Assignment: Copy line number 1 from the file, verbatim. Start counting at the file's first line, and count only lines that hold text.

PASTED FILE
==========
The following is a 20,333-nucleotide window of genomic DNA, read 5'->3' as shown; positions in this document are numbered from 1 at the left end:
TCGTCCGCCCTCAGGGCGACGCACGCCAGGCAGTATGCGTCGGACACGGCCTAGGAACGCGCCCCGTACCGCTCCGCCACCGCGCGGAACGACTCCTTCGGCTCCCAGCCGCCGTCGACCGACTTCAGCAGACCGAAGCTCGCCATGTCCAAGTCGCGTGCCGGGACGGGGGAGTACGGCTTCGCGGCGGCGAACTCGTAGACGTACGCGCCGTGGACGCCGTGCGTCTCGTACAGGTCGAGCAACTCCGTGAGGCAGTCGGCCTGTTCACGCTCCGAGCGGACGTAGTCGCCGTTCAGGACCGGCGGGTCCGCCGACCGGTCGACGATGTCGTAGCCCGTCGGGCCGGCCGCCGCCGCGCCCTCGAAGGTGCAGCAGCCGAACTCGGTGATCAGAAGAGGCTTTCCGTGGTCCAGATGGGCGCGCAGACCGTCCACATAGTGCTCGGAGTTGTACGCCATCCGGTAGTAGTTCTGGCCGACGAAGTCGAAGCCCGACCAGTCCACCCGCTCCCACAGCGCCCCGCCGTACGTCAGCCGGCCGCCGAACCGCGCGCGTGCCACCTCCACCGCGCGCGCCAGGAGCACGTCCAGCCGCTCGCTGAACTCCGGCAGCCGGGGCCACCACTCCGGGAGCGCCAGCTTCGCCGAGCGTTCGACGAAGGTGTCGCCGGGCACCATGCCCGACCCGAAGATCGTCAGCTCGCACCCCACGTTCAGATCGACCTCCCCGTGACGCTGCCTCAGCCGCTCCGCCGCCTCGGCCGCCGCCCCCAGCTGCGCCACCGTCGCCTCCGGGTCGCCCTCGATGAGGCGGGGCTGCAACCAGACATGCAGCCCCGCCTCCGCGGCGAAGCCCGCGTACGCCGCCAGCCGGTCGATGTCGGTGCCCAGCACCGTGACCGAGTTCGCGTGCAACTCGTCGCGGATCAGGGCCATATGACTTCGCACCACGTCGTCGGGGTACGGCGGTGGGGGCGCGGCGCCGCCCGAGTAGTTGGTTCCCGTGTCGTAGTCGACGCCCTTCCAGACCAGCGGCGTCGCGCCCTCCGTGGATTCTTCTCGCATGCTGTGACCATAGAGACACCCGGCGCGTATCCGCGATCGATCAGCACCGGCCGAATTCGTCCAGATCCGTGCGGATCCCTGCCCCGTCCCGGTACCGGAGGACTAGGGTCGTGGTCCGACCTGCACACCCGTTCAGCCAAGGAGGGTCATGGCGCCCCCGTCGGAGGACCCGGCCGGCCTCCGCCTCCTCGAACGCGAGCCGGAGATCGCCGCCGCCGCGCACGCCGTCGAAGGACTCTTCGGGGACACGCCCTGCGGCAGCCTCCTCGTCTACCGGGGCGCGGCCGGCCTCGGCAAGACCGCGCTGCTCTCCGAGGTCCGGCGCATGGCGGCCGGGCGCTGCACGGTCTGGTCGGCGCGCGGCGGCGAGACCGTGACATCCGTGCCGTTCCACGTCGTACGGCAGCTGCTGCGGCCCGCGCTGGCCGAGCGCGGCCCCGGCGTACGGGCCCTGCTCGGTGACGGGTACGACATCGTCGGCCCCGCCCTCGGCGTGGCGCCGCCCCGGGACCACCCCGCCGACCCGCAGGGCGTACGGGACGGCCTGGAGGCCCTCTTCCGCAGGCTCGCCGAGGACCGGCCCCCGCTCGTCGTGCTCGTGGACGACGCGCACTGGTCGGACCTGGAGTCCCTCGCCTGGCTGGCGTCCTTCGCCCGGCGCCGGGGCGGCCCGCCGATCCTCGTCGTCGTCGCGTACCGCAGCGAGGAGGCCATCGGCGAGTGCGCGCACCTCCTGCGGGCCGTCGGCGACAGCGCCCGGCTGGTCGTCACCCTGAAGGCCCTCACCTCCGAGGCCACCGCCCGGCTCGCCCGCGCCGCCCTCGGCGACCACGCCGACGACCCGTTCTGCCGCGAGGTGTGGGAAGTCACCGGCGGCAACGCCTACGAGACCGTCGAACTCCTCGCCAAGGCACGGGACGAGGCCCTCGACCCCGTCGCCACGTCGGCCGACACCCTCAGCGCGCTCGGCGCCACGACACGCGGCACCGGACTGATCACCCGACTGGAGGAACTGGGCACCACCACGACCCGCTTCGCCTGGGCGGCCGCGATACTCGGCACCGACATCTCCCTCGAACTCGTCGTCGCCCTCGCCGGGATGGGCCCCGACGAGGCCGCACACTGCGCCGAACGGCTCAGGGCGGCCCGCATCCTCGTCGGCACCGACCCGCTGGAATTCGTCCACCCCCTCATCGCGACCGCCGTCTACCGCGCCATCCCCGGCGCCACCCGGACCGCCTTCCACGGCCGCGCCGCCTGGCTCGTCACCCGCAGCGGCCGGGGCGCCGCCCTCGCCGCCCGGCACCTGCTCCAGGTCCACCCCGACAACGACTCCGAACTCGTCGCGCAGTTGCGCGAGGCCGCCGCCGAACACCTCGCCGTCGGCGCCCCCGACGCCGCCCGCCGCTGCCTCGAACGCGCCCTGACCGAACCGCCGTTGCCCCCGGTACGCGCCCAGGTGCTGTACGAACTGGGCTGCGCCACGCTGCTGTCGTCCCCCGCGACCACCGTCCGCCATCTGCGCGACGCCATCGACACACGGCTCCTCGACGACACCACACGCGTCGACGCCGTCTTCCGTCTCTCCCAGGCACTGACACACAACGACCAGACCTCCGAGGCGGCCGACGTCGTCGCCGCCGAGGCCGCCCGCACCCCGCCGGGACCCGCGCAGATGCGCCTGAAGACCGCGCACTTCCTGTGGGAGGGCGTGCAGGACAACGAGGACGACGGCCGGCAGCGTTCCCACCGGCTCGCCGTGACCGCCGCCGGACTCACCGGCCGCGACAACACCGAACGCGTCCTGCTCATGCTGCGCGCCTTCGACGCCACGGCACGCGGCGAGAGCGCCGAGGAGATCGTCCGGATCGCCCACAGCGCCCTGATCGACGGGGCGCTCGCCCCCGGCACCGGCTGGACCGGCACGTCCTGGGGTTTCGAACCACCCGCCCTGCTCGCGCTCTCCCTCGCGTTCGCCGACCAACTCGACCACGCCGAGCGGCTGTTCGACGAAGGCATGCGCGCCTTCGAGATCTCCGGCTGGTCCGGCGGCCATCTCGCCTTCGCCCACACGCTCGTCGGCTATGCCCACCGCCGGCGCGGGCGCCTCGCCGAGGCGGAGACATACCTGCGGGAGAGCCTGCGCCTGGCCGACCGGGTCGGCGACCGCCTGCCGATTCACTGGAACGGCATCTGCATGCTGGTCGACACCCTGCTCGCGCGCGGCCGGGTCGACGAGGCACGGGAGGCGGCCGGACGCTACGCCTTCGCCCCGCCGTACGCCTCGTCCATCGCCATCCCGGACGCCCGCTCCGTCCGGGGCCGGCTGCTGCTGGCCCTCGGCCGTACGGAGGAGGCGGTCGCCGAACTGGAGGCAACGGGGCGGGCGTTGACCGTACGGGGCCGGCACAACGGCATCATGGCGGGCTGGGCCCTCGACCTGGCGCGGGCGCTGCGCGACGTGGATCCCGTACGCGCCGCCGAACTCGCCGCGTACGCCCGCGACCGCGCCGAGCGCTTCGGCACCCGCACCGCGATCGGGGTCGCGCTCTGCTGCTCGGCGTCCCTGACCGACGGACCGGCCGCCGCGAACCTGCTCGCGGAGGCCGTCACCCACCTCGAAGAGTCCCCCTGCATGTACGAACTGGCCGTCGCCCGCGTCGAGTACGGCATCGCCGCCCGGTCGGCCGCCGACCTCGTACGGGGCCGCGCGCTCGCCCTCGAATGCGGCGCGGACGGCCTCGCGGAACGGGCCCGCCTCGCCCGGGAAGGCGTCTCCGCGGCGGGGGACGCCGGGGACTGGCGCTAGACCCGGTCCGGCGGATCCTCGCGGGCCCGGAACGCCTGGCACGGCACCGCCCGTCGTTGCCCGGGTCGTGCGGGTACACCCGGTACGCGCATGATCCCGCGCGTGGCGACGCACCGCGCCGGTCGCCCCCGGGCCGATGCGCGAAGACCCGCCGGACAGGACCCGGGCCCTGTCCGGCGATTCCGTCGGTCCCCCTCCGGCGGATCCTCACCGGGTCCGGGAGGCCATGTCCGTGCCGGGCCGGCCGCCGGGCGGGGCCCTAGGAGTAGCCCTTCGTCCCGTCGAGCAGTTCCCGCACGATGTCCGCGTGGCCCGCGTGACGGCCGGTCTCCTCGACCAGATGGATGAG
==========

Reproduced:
The following is a 20,333-nucleotide window of genomic DNA, read 5'->3' as shown; positions in this document are numbered from 1 at the left end: